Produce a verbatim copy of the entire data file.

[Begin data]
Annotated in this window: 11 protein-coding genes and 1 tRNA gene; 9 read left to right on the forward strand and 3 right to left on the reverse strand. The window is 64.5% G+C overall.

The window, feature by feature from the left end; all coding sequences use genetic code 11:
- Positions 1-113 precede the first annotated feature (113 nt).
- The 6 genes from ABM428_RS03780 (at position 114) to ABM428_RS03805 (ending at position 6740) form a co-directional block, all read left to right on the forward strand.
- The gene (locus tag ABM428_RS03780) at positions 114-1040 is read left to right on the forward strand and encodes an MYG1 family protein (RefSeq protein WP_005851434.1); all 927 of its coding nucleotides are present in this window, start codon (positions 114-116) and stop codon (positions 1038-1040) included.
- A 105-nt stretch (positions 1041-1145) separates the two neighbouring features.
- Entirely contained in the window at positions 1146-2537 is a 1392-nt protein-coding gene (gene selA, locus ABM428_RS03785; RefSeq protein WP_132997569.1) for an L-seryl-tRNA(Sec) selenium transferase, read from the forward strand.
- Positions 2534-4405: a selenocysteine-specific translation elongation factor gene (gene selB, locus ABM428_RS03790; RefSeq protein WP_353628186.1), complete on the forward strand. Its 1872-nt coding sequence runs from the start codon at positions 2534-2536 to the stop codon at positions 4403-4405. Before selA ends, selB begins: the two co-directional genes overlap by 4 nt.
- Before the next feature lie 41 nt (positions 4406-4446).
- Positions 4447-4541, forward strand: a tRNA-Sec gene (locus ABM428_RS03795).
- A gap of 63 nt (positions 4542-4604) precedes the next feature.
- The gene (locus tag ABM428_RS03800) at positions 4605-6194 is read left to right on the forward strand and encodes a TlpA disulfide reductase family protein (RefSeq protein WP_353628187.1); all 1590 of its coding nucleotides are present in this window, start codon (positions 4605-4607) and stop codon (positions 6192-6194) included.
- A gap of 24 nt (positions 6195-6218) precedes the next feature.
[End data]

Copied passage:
Annotated in this window: 11 protein-coding genes and 1 tRNA gene; 9 read left to right on the forward strand and 3 right to left on the reverse strand. The window is 64.5% G+C overall.

The window, feature by feature from the left end; all coding sequences use genetic code 11:
- Positions 1-113 precede the first annotated feature (113 nt).
- The 6 genes from ABM428_RS03780 (at position 114) to ABM428_RS03805 (ending at position 6740) form a co-directional block, all read left to right on the forward strand.
- The gene (locus tag ABM428_RS03780) at positions 114-1040 is read left to right on the forward strand and encodes an MYG1 family protein (RefSeq protein WP_005851434.1); all 927 of its coding nucleotides are present in this window, start codon (positions 114-116) and stop codon (positions 1038-1040) included.
- A 105-nt stretch (positions 1041-1145) separates the two neighbouring features.
- Entirely contained in the window at positions 1146-2537 is a 1392-nt protein-coding gene (gene selA, locus ABM428_RS03785; RefSeq protein WP_132997569.1) for an L-seryl-tRNA(Sec) selenium transferase, read from the forward strand.
- Positions 2534-4405: a selenocysteine-specific translation elongation factor gene (gene selB, locus ABM428_RS03790; RefSeq protein WP_353628186.1), complete on the forward strand. Its 1872-nt coding sequence runs from the start codon at positions 2534-2536 to the stop codon at positions 4403-4405. Before selA ends, selB begins: the two co-directional genes overlap by 4 nt.
- Before the next feature lie 41 nt (positions 4406-4446).
- Positions 4447-4541, forward strand: a tRNA-Sec gene (locus ABM428_RS03795).
- A gap of 63 nt (positions 4542-4604) precedes the next feature.
- The gene (locus tag ABM428_RS03800) at positions 4605-6194 is read left to right on the forward strand and encodes a TlpA disulfide reductase family protein (RefSeq protein WP_353628187.1); all 1590 of its coding nucleotides are present in this window, start codon (positions 4605-4607) and stop codon (positions 6192-6194) included.
- A gap of 24 nt (positions 6195-6218) precedes the next feature.